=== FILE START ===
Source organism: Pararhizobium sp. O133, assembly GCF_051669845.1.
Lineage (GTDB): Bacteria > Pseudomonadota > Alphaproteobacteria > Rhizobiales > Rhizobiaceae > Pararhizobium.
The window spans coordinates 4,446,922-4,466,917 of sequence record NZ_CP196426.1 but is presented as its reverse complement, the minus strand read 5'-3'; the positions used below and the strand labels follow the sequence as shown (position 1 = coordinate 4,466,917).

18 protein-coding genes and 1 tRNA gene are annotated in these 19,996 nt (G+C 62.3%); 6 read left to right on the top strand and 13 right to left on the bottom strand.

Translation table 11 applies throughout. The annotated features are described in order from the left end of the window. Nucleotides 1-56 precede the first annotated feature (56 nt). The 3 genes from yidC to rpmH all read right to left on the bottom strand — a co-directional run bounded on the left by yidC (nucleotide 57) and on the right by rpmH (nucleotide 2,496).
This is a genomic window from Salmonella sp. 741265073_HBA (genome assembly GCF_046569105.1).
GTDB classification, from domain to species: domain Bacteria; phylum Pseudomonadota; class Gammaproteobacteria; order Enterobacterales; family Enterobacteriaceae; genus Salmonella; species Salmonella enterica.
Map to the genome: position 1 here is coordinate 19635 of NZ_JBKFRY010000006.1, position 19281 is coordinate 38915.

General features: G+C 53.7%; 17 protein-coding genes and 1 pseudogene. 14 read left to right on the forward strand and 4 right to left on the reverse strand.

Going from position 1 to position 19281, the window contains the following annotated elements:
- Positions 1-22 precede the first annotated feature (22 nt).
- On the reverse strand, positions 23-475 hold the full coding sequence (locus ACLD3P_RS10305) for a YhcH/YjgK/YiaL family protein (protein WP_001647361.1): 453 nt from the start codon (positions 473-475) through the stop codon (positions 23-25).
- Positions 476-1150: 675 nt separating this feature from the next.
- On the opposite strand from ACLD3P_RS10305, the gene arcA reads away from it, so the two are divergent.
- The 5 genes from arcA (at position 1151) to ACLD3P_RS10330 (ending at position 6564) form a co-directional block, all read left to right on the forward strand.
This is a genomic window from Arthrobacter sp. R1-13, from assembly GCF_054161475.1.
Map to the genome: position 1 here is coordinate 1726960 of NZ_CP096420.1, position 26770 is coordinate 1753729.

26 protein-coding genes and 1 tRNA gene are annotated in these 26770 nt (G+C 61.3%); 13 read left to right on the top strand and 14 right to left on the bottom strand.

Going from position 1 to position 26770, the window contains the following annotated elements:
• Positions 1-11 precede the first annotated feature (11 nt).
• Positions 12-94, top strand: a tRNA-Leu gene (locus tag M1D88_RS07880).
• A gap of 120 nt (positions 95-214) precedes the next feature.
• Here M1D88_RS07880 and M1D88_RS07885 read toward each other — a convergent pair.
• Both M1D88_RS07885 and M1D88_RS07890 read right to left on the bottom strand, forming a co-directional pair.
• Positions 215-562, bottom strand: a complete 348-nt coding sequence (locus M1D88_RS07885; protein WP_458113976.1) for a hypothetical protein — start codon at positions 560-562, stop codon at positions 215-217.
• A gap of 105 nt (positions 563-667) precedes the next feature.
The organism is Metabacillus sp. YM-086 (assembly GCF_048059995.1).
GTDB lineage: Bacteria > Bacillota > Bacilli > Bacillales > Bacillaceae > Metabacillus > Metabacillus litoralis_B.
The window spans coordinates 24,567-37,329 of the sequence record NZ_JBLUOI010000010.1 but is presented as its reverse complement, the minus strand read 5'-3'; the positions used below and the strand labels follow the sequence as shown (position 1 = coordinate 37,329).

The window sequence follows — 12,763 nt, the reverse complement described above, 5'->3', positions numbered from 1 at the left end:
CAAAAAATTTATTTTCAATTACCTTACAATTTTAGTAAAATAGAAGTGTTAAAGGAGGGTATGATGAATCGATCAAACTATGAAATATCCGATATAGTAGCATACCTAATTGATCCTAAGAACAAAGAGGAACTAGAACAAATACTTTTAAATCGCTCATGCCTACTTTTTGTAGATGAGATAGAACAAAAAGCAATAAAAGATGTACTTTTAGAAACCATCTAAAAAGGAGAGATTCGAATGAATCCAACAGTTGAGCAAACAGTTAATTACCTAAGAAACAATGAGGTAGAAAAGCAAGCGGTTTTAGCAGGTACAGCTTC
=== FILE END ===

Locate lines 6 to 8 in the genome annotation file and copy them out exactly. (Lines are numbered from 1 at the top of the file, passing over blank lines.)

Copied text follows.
This is a genomic window from Salmonella sp. 741265073_HBA (genome assembly GCF_046569105.1).
GTDB classification, from domain to species: domain Bacteria; phylum Pseudomonadota; class Gammaproteobacteria; order Enterobacterales; family Enterobacteriaceae; genus Salmonella; species Salmonella enterica.
Map to the genome: position 1 here is coordinate 19635 of NZ_JBKFRY010000006.1, position 19281 is coordinate 38915.